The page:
Raphael Lemkin coined the term “genocide” in 1944. According to Lemkin, genocide signifies the destruction of a nation or of an ethnic group and implies the existence of a coordinated plan, aimed at total extermination, to be put into effect against individuals chosen as victims purely, simply, and exclusively because they are members of the target group.
This coordinated plan is committed with the intent to destroy, in whole or in part, a national, ethnical, racial or religious group. According to the United Nations’ definition of genocide in their 1948 declaration of the Convention on the Prevention and Punishment of the Crime of Genocide, genocide is a crime under international law and classified as such: 2. Causing severe bodily or mental harm to members of the group; 3. Deliberately inflicting on the group conditions of life calculated to bring about its physical destruction in whole or in part; 4. Imposing measures intended to prevent births within the group; 5. Forcibly transferring children of the group to another group.Order now
Because a particular group is exterminated for existing on earth, genocide can also be classified as a crime against humanity. Men, women, and children are killed because of their specific bloodline. It does not matter if you are a frail elderly woman, newborn infant, or pregnant woman. All these people would be killed, and the pregnant woman would also be disemboweled to make sure that the fetus in her womb is dead as well. The idea is that anyone who carries that blood is eliminated. All in all, the specificity of genocide does not arise from the extent of the killings, nor their savagery or resulting degradation and infamy, but solely from the intention: the total destruction of a particular group.
Racism, power struggles, and violence combined are all explanations for the occurrence of genocide. For instance, genocide has the tendency to occur in rural societies that are communal, divided, and in the mode of inequality and problematic issues. It also has the tendency to occur when the government says that it is okay to resolve those problematic issues using violence. An example in which there was a combination of racism, power struggles, and violence that all led to genocide is in the specific case of Rwanda between the Hutu and Tutsi populations. Before colonial rule, the Tutsi were herdsmen and came from the Nile Valley.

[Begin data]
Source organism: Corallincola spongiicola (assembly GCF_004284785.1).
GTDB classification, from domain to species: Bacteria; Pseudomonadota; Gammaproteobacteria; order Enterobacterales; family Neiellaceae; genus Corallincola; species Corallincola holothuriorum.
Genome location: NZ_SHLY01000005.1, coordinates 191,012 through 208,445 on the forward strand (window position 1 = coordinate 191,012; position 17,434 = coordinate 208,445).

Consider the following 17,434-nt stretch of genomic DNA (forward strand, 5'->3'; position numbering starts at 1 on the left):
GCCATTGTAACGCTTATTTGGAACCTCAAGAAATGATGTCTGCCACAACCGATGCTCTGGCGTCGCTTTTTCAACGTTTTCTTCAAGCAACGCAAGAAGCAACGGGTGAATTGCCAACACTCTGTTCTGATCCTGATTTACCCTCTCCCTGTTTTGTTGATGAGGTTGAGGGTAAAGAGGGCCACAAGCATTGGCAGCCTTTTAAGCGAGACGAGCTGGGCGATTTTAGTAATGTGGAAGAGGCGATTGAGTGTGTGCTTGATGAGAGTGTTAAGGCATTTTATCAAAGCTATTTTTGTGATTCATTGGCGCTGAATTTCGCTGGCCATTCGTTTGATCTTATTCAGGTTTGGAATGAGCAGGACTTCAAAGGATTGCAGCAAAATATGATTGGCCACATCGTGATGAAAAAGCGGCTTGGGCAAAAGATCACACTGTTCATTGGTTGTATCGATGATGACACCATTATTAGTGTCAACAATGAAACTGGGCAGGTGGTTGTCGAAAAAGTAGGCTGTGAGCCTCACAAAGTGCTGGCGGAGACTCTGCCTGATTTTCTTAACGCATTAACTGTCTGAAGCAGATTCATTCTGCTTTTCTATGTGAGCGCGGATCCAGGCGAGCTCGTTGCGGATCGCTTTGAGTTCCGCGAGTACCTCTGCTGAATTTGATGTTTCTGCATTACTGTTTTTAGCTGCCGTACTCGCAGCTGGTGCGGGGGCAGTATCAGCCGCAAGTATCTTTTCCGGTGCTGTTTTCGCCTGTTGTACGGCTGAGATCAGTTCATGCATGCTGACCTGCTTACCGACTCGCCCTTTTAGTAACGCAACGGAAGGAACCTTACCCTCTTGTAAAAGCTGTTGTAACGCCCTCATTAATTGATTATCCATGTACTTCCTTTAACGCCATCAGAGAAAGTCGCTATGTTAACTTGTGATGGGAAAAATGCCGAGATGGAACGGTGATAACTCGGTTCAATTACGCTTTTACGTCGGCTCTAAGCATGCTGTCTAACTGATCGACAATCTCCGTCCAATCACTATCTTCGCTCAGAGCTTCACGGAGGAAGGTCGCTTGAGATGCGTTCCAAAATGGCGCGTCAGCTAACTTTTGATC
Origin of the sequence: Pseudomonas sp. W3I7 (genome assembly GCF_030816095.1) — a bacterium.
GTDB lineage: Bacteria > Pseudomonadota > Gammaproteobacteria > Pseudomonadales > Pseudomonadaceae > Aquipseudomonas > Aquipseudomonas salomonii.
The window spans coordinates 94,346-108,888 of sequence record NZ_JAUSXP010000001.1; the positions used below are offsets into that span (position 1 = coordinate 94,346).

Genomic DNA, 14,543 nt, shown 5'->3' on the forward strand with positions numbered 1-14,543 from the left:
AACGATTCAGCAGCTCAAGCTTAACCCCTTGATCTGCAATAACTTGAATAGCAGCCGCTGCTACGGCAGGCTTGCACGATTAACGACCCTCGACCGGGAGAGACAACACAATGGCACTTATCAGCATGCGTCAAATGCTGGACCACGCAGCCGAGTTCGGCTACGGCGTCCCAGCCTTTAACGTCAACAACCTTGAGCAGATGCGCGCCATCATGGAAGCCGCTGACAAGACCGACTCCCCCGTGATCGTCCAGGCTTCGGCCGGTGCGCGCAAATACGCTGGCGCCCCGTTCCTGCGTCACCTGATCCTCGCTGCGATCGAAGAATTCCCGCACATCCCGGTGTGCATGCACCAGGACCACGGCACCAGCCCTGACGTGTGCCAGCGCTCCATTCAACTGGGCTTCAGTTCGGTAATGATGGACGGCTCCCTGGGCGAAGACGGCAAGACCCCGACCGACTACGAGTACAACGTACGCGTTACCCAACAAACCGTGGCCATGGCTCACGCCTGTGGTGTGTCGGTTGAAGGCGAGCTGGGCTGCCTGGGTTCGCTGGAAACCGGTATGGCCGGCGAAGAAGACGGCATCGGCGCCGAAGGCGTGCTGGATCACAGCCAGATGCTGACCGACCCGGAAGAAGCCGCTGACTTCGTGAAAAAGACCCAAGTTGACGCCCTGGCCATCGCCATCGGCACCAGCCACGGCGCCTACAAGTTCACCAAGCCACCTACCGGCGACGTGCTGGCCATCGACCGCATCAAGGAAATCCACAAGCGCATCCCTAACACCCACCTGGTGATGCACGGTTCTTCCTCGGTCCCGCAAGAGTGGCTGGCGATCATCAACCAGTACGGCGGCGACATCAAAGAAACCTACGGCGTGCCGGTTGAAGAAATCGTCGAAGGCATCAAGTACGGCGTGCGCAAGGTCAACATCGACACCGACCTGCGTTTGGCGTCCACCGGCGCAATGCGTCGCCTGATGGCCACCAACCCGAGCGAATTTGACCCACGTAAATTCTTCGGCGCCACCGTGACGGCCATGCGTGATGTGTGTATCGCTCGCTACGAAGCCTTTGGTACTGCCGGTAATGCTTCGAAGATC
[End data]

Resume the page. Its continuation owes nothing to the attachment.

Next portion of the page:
They brought concepts of power, monarchy, and kingship to Rwanda. The Tutsi took grazing lands from the Hutu, who were farmers, and lived among them. Gourevitch states that this was the original inequality: cattle were a more valuable asset than produce…and the word Tutsi became synonymous with a political and economic elite (p. 48).
The Tutsi, who were the powers of Rwanda, also became the protectors of the Hutu because they were armed with weapons and spears. Rwanda was certainly an unequal society, but the ethnic boundary was permeable. Overtime, some Tutsi married Hutu. Also, Hutu farmers could, and did, become wealthy Tutsi and acquired cattle as chiefs were incorporated into the ruling elite.
Much authority was given to Hutu chiefs and certain obligations were imposed on Tutsi administrators as well. Colonial rule, however, transformed this pattern. The Belgians moved in and made the Tutsi the privileged group through indirect rule. The Tutsi were the privileged group because in 1932, the Belgian governor stated that the Tutsi were the master race and born to rule.
This was so because the Belgians felt that the Tutsis were more “European-looking”—Tutsis were lanky and long-faced, not so dark-skinned, narrow-nosed, thin-lipped, narrow-chinned, while Hutus were stocky and round-faced, dark-skinned, flat-nosed, thick-lipped, and square-jawed (Gourevitch 50). Under the Belgians, Tutsi dominance was extended. Tutsi powers and privileges intensified, and the entire population was required to be registered as Hutu, Tutsi, or Twa. The single basis of this racial classification that the authorities were obliged to use was cattle ownership—people with ten or more cows were Tutsi, those with fewer were Hutu. A form of identification card was distributed to each person marked with his or her designated group.
The identity cards made it virtually impossible for Hutus to become Tutsis, and permitted the Belgians to perfect the administration of an apartheid system rooted in the .